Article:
Thursday, April 15, 2021

Vice President Naidu pitches for organ donation

New Delhi, September 8: Vice President M Venkaiah Naidu on Tuesday underlined the need to increase the number of eye donations in the country to help eradicate corneal blindness.
Organ donation is one of the noblest cause, he said while addressing the virtual valedictory programme of the National Eye Donation Fortnight here.
Describing ‘netra daan’ (eye donation) as ‘sreshth daan’ (best donation), the vice president appealed to people to participate in eye donation and inspire others.
Terming visual impairment as one of the major health challenges, Naidu highlighted that around 46 lakh people suffer from blindness in India and most of them are in the 50 plus age group, an official statement said.
Terming corneal blindness as the second leading cause of blindness after cataract with about 20,000 cases every year, the vice president expressed concern as most of the people affected in this category were young adults and children.
Naidu called for adopting preventive measures, early treatment and corneal transplantation surgery to address the challenge.
Drawing attention to the low numbers of organ donors in the country, he called for changing this mindset by spreading awareness as well as building adequate medical infrastructure for organ harvesting and transplantation at the district level.
He cited the examples of king Shibi and sage Dadhichi who had donated their bodies for the welfare of others, and called for redefining the values and narratives in modern context to inspire people and promote organ donation.
By donating an organ, one sets an example for others to work towards the larger good of society, Naidu said and called upon every citizen, especially the youth, to overcome apprehensions and pledge to donate their organs.
Noting that time is a critical factor in harvesting an organ from a donor’s body and transplanting it, the vice president emphasised the need to create storage infrastructure and expertise to conduct transplant surgeries at the local level so that people from smaller towns are not forced to travel to metros for organ transplant.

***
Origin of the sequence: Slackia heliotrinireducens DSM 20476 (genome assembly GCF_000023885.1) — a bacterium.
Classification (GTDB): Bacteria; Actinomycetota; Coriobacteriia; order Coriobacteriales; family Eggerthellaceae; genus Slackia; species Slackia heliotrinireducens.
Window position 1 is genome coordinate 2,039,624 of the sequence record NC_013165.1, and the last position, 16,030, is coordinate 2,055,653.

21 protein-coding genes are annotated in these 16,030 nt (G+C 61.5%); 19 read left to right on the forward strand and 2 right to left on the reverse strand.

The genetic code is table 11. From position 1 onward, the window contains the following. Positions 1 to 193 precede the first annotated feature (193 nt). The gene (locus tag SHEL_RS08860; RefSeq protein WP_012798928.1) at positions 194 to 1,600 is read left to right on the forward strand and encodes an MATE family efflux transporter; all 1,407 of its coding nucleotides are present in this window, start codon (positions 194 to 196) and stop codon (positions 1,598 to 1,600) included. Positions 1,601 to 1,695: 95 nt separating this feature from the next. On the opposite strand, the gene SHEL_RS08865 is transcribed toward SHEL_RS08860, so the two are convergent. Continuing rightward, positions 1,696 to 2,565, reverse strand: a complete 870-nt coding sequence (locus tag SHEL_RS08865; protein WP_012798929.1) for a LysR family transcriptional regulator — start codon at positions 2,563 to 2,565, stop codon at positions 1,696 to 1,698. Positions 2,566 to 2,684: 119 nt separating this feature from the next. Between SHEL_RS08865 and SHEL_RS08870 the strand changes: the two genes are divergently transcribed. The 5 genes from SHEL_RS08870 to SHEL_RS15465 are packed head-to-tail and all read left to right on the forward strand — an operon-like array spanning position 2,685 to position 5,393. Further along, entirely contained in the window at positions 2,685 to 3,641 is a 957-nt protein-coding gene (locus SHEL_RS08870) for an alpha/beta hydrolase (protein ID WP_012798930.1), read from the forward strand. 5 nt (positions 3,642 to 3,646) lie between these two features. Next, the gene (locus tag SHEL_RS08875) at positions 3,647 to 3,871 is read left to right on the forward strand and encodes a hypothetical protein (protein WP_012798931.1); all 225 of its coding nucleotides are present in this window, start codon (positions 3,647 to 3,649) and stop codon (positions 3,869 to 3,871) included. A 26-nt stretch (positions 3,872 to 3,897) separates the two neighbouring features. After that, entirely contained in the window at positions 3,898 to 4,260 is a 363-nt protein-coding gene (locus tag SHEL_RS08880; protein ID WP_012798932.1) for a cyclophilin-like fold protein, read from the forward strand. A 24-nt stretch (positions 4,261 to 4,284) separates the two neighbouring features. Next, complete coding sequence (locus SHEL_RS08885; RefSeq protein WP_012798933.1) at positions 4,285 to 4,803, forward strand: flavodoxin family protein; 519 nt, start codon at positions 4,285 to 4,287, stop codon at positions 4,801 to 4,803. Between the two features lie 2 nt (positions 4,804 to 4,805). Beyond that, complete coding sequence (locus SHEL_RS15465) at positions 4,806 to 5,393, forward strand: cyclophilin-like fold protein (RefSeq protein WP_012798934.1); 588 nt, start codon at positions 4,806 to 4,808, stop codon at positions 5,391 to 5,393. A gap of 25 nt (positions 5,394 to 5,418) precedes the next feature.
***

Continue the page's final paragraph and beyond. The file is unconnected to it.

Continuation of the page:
“These measures along with increased availability of donated organs would also help in curbing unethical medical practices,” Naidu felt.
He also suggested that doctors working in government hospitals should devote some time and go to remote areas to provide eye care to rural people.
“Let us eliminate the blindness from the country,” Naidu said.
Quoting the National Blindness survey (2015-19), he hailed the fact that prevalence of blindness has been reduced to 0.36 per cent as compared to one per cent in the 2006-07 national survey.
India has also successfully met the goals of the ‘WHO Global Action Plan for Universal Eye Health 2014-2019’ which targeted a reduction in the prevalence of visual impairment by 25 per cent by 2019 from the baseline level of 2010.
Data shows that over 64 lakh cataract operations were performed under a programme in 2019-20, a total of 65,000 donated eyes were collected for corneal transplantation and 8.57 lakh free spectacles were given to school children.
The vice president also expressed happiness that eye banking activities have resumed in non-COVID hospitals after being adversely affected by the coronavirus pandemic.